The World According to Keitho

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Posts Tagged ‘Richard Rodgers’

The King and I

Posted by keithosaunders on November 27, 2016

I have a confession to make:  If you take me to a Rodgers and Hammerstein play I will cry. I’m currently 3-0, and unless they remake State Fair and somebody takes me to it, this is a record that figures to stand.

You wouldn’t think that a cynical, disillusioned jazz musician would be this soft, but plop me down in a theatre with the orchestra and the lighting, and have a classically trained vocalist strike up If I Loved You and there’s only one possible outcome:  I’ll be bawling like a baby before the end of the first chorus.

The worst was back in 1994 when my wife took me to see Carousel.  There is a song called The Soliloquy, in which the main character, Billy Bigelow,  ponders what it will be like to be a father to a boy or girl.  At that time my wife was 8 months pregnant and it was as if Bigelow was a conduit for my hopes and fears.  You’d better believe it was go-time for the water works.  Fellow audience members were slipping on the wet floor while exiting.

I have yet to see Oklahoma or the Sound of Music but the chances are that the wind wouldn’t be the only thing that was coming behind the rain –  my tear drops would be right behind.  Either way, wear a raincoat.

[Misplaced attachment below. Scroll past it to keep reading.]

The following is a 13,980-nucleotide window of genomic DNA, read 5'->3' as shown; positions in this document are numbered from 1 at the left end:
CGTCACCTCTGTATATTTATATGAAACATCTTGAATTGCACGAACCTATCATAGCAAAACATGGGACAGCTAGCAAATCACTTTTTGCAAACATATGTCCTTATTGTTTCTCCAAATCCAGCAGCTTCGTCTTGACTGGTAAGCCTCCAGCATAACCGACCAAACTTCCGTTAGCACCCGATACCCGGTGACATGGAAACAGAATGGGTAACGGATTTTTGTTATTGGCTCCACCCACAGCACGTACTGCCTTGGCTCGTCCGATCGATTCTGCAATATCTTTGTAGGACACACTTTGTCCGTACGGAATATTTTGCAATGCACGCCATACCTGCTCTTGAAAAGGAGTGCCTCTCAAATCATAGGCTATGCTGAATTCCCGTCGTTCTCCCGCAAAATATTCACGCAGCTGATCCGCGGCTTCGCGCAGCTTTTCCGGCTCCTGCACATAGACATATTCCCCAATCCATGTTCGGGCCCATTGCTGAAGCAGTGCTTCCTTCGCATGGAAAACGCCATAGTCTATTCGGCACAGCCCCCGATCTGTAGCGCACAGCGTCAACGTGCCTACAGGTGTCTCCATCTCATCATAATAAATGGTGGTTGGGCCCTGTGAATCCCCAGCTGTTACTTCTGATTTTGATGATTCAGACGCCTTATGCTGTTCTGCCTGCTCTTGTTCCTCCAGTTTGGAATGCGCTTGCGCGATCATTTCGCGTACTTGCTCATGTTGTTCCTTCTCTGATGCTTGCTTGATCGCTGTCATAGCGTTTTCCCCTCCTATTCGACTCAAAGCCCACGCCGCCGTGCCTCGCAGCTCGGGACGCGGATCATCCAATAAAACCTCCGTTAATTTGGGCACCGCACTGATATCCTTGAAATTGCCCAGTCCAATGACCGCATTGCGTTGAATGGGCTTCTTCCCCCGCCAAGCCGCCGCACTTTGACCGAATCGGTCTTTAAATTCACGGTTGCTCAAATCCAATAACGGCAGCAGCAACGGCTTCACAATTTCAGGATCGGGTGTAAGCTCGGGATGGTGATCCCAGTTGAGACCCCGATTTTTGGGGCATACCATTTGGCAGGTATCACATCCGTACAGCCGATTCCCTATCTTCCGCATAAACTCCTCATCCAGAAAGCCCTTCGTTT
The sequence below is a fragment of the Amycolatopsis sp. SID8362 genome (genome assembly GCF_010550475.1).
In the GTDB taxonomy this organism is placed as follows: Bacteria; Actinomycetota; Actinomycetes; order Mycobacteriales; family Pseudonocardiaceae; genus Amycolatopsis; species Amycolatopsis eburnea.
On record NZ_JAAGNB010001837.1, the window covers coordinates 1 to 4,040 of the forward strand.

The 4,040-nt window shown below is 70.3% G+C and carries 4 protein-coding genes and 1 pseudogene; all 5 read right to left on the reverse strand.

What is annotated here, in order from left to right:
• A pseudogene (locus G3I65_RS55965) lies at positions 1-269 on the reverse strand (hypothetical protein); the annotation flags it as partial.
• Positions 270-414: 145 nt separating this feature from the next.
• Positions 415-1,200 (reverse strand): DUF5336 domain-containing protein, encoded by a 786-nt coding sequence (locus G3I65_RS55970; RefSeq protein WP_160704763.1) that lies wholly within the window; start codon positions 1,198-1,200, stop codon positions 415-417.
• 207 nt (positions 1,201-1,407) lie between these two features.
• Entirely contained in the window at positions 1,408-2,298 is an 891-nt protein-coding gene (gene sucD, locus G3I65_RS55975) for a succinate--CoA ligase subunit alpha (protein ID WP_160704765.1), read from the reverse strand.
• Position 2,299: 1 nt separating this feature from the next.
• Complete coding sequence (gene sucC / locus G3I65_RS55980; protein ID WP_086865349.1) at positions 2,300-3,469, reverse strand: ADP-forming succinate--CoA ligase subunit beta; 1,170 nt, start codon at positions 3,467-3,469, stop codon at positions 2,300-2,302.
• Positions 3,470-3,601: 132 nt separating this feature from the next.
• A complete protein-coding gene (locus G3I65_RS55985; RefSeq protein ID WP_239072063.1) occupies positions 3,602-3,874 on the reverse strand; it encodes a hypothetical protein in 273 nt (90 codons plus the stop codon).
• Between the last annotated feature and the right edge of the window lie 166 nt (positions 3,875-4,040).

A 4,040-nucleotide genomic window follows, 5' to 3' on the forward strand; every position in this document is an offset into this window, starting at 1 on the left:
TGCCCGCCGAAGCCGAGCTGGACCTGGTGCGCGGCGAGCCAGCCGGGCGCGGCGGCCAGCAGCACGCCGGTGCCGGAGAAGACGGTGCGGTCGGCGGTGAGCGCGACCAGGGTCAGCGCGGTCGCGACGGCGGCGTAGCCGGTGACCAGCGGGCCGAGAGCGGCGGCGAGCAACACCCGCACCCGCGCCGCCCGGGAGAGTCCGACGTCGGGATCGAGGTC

Image result for the king and I review

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My Favorite Things 1965

Posted by keithosaunders on August 7, 2016

Here’s a jaw-dropping version of My Favorite Things as played by the John Coltrane Quintet circa 1965. Music doesn’t get any better than this.

In particular I was blown away by pianist, McCoy Tyner’s, solo.  I’m going to show this to all my young students who play flat handed.  You can see that true power and finesse comes from above.  (No, I’m not speaking religiously here.  Get your mind out of the church!)  Tyner drops his hands onto the keyboard rather than pushing his fingers into the keys.

Technique aside, McCoy’s solo is like a lesson in harmony and rhythm.  He takes the lone E minor chord and superimposes dorian, phrygian, harmonic minor, and diminished modes over it. (among others!)   These modes are interwoven into his barrage of left hand 5ths and right hand 4ths, and are simultaneously rhythmically and harmonically transcendent.

Compare this version with one performed four years earlier to see and hear the evolution of one of the greatest groups in the history of jazz.

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Singer’s choice

Posted by keithosaunders on July 30, 2016

Imagine that you are a singer living in a world that has known composers such as Duke Ellington, George Gershwin, Jerome Kern, and Richard Rodgers. Now imagine that between these (and other) composers that there are hundreds, if not thousands of great songs to choose from. Finally, imagine that from this wealth of repertoire you select Van Morrison’s Moondance.

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